With measured beat and slow,
Like a sexton ringing the village bell,
  When the evening sun is low.

And children coming home from school
  Look in at the open door;
They love to see the flaming forge,
  And hear the bellows roar,
And catch the burning sparks that fly
  Like chaff from a threshing-floor.

He goes on Sunday to the church,
  And sits among his boys;
He hears the parson pray and preach,
  He hears his daughter's voice,
Singing in the village choir,
  And it makes his heart rejoice.

It sounds to him like her mother's voice,
  Singing in Paradise!
He needs must think of her once more,
  How in the grave she lies;
And with his hard, rough hand he wipes
  A tear out of his eyes.

  Onward through life he goes;
Each morning sees some task begin,
  Each evening sees it close;
Something attempted, something done,
  Has earned a night's repose.

Thanks, thanks to thee, my worthy friend,
  For the lesson thou hast taught!
Thus at the flaming forge of life
  Our fortunes must be wrought;
Thus on its sounding anvil shaped
  Each burning deed and thought!

Longfellow Village Blacksmith (manuscript 1).jpg
Original Manuscript of the Poem
Public Domain, Link

This production is dedicated to Floyde Holbrook, 1934 - 2017.
"Behold, I have created the smith that bloweth the coals in the fire, and that bringeth forth an instrument for his work..." Isaiah 54:16 KJV

Thursday, February 16, 2017

"Florence Nightingale" by Emma Lazarus

Emma Lazarus was an American poet who was writing during the late 1800s. She is most known for her sonnet in honor of The Statue of Liberty, "The New Colossus". Her poem, "Florence Nightingale", was written on March 7, 1867 and was first published in 1871. There are conflicting opinions about the accuracy of this poem's portrayal of the woman known as "The Mother of Modern Nursing" and "The Lady with the Lamp", but regardless, it is a wonderful piece which honors Nightingale's contributions to the field of medicine.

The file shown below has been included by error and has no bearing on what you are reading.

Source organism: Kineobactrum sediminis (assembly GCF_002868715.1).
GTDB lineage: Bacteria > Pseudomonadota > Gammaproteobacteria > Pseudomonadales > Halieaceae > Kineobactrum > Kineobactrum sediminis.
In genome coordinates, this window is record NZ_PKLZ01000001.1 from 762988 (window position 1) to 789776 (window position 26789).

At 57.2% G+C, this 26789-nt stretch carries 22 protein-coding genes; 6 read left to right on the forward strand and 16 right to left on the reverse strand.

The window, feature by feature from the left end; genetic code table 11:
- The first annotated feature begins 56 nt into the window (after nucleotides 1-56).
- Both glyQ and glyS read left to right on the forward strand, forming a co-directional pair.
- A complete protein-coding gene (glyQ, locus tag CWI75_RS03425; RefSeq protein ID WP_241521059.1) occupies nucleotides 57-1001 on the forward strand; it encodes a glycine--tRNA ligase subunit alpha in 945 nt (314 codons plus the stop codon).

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Program Credits

Announcer: Thomas Lamar
Narrator: Nicole Rodrigues
Composer: Andrew Boone
Sound Design & Mixing: Christopher Green
Image for Artwork: Henrietta Rae
Producer/Director: J.D. Sutter

Entry on Wikipedia for Emma Lazarus
Bio of Emma Lazarus on The Poetry Foundation
Entry on Wikipedia for Florence Nightingale
Full Text of "Admetus and other poems" by Emma Lazarus courtesy of The American Verse Project

Emma Lazarus circa December 1871
Image Credit: Wikipedia

"Florence Nightingale" by Emma Lazarus

UPON the whitewashed walls
A woman's shadow falls,
A woman walketh o'er the darksome floors.
A soft, angelic smile
Lighteth her face the while,
In passing through the dismal corridors.

And now and then there slips
A word from out her lips,
More sweet and grateful to those listening ears
Than the most plaintive tale
Of the sad nightingale,
Whose name and tenderness this woman bears.

Her presence in the room
Of agony and gloom,
No fretful murmurs, no coarse words profane;
For while she standeth there,
All words are hushed save prayer;
She seems God's angel weeping o'er man's pain.

And some of them arise,
With eager, tearful eyes,
From off their couch to see her passing by.
Some, e'en too weak for this,
Can only stoop and kiss
Her shadow, and fall back content to die.

No monument of stone
Needs this heroic one,—
Her name is graven on each noble heart;
And in all after years
Her praise will be the tears
Which at that name from quivering lids will start.

And those who live not now,
To see the sainted brow,
And the angelic smile before it flits for aye,
They in the future age
Will kiss the storied page
Whereon the shadow of her life will lie.